The incidence of adverse effects from antihypertensive treatment also contributes to nonadherence. Adverse effects vary according to antihypertensive class ( Table 1 ).[39,40] For example, when the incidence of adverse effects was compared for each drug vs the pooled average incidences of the other drugs in the study, ACE inhibitors were associated with the highest incidence of dry cough (28% vs 8%, respectively; P < .001); dihydropyridine calcium channel blockers with the highest incidence of peripheral edema (22% vs 12%, respectively; P < .001); and beta-blockers with the highest incidence of sexual dysfunction (17% vs 10%, respectively; P < .01) and poor temperature perception in the extremities (26% vs 12%, respectively; P < .001).[27] Adverse effects reported with angiotensin receptor blockers (ARBs) were substantially lower than those reported for other classes of antihypertensives.[28] Additional studies also showed a significantly lower incidence of adverse effects in patients receiving losartan (adjusted OR = 1.0), an ARB, than the ACE inhibitors (OR = 1.78) or calcium channel blockers (OR = 2.65).[29] A 3-month cumulative study among first-time users of losartan, ACE inhibitors, and calcium channel blockers showed that the rates of perceived adverse effects were 52.5%, 60.2%, and 69.6%, respectively.[29] Users of calcium channel blockers had the highest probability of reporting an adverse effect after adjustments were made for sex, age, level of education, number of symptoms perceived before entering the study, insurance coverage, and duration of hypertension.[29] Collectively, the incidence of adverse effects can lead to adherence interruptions with antihypertensive medication.

Drugs with short durations of action, such as some alpha-blockers, ACE inhibitors, and dihydropyridines, may decrease blood pressure control when not taken in a consistent daily pattern.[30] In addition, interrupted adherence can lead to excessive adverse effects when the drug is reintroduced. Short-acting ACE inhibitors, beta-blockers, and clonidine (an alpha-agonist) have been shown to induce periods of rebound effects, such as enhanced beta-receptor responsiveness and increased risk for acute coronary syndrome event (relative risk [RR] = 4.60), with dosing interruptions.[30] Additionally, uncontrolled hypertension can lead to significant adverse sequelae, including increased incidence of chronic kidney disease, atherosclerosis, stroke, and diabetes.[41,42] These data point to the importance of patient drug counseling with both new and refill prescriptions.

The choice of drug treatment can also affect patient adherence with therapy for hypertension. A retrospective cohort study of Medicaid enrollees showed a lower refill rate among patients taking alpha-blockers (11%) than among those taking beta-blockers (30%), adrenergic agents (34%), calcium channel blockers (39%), ACE inhibitors (44%), direct vasodilators (45%), or thiazide diuretics (46%).[33] Furthermore, studies showed patients receiving initial therapy with ARBs showed greater adherence than those receiving other classes of drugs. Although definitions of adherence differed in these studies values ranged from 63% to 71% for patients treated with ARBs.[34,35,36,37]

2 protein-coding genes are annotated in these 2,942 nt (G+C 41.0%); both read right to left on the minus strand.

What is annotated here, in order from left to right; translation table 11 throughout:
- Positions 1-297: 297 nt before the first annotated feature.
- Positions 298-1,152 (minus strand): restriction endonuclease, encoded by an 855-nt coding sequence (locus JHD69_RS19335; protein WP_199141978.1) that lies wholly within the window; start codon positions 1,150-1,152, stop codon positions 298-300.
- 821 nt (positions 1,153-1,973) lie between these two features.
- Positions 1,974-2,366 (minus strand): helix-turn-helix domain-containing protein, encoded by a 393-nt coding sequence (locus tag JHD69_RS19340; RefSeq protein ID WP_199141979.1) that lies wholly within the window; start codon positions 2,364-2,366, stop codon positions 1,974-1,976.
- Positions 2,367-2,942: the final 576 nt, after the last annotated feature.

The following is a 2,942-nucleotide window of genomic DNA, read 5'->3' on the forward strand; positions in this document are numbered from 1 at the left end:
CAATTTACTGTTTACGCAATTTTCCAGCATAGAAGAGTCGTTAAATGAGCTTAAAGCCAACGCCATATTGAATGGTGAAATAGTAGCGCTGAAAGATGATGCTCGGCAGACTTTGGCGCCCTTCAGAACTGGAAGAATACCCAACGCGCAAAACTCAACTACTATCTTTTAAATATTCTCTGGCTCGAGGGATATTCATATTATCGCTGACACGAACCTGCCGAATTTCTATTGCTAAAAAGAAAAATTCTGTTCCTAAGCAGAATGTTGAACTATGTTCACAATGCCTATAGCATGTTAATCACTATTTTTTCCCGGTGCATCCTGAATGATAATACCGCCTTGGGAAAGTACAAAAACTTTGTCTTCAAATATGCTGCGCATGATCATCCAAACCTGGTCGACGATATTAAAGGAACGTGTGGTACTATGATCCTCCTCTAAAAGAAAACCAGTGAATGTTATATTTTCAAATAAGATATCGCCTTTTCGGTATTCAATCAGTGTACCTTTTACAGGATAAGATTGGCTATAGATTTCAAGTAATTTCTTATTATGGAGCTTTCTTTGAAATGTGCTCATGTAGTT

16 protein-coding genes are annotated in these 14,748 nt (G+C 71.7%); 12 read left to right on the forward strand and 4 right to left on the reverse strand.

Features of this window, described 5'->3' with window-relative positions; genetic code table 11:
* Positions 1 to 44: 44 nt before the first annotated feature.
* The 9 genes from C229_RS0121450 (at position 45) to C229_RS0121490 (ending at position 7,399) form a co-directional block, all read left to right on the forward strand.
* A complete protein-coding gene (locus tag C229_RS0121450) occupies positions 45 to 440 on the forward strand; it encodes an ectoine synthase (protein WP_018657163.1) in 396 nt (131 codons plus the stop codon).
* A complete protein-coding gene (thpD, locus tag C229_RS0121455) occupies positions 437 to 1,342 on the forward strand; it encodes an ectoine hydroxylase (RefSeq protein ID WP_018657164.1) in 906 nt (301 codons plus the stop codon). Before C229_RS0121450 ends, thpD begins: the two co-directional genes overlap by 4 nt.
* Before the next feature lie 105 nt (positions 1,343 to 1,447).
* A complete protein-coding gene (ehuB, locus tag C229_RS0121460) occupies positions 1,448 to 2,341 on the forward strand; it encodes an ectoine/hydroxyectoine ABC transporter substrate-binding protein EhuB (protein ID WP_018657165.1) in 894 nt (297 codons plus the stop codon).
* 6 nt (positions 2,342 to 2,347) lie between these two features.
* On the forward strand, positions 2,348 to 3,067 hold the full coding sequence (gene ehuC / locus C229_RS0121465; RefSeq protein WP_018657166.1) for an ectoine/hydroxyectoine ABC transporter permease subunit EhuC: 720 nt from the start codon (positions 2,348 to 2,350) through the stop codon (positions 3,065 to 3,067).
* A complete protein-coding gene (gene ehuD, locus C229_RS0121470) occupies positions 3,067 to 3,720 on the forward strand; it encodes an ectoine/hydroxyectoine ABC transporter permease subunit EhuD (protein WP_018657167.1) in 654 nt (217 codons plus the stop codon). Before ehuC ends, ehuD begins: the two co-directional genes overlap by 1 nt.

Most patients with hypertension require 2 or more antihypertensive drugs to achieve effective blood pressure control,[8] and patients with hypertension may have 1 or more comorbidities, such as type 2 diabetes mellitus, that necessitate the use of additional medications.[38,43]

Many other studies on the effects of polypharmacy have involved patients with HIV infection. The management of HIV infection often involves complex regimens, requiring multiple medications and a high level of adherence to maintain virologic control. Studies of hypertensive patients with HIV have consistently found that medication adherence is suboptimal or poor in patients receiving polypharmacy, especially where regimens require greater than once-daily dosing frequency. Polypharmacy has a detrimental effect on adherence because many patients do not understand their complex regimens and have difficulty organizing their schedules to accommodate these regimens.[44,45,46] Healthcare professionals may be able to improve adherence by educating patients about the importance of adhering to their prescribed regimens,[47] simplifying regimens,[45,46] helping patients to improve their organizational skills,[46] and acquiring and using adherence aids.[45] Simplifying regimens can be accomplished by using combination products. One retrospective study of persistence with single-pill combination therapy compared to concurrent 2-pill therapy showed that as many as 20% more subjects continue to take prescribed medication for 12 months.[48]

Drug costs also provide another barrier to adherence with drug therapy. Although the high cost of drug acquisition can be an obstacle to adherence, results of a cross-sectional study of Medicaid recipients illustrates the detrimental effects of even modest tiered copayments on prescription fill rates.[49] Among patients who rated their health as fair, residents of states that require prescription copayments filled nearly 40% fewer prescriptions than their counterparts in non-copay states. Among those who rated their health as poor, the difference was 27%.[49]

The high cost of antihypertensive medications also contributes to nonadherence in developing countries. For example, 93% of patients in Ghana were noncompliant with their antihypertensive regimens, and 96% of these patients cited unaffordable drug prices as the main reason.[31] Ambrosioni and colleagues[32] suggest that low-dose combination therapy should be considered a cost-effective method to ensure universal improvements in tolerability, efficacy, and adherence with antihypertensive medication (a major global health economic burden). Another economic factor that can lead to nonadherence is the presence of restricted formularies, which may necessitate a switch to a cheaper but less well-tolerated antihypertensive agent within the same therapeutic class.[50]

Differential adherence to long-term antihypertensive drug therapy can translate to higher healthcare costs and increased healthcare needs.[51] Patients in a California Medicaid program who interrupted their antihypertensive treatment within the first year had higher healthcare expenses centered around increased rates of hospitalization.[52] Sokol and colleagues[53] recently reported that increased adherence with antihypertensive medication can result in decreased healthcare utilization if treatment follows a guidelines-based therapy. In addition, a study in the United Kingdom of patients with newly diagnosed hypertension showed that switching and discontinuation of the initial therapy led to an excess expenditure of ₤ 26.9 million per year (approximately $53 million).[54] A similar analysis in a tertiary hypertension clinic showed that switching to an alternative drug treatment resulted in $1333 in additional medical care costs over the next 12 months.[51] Additional costs were accrued by blood pressure monitoring and laboratory costs.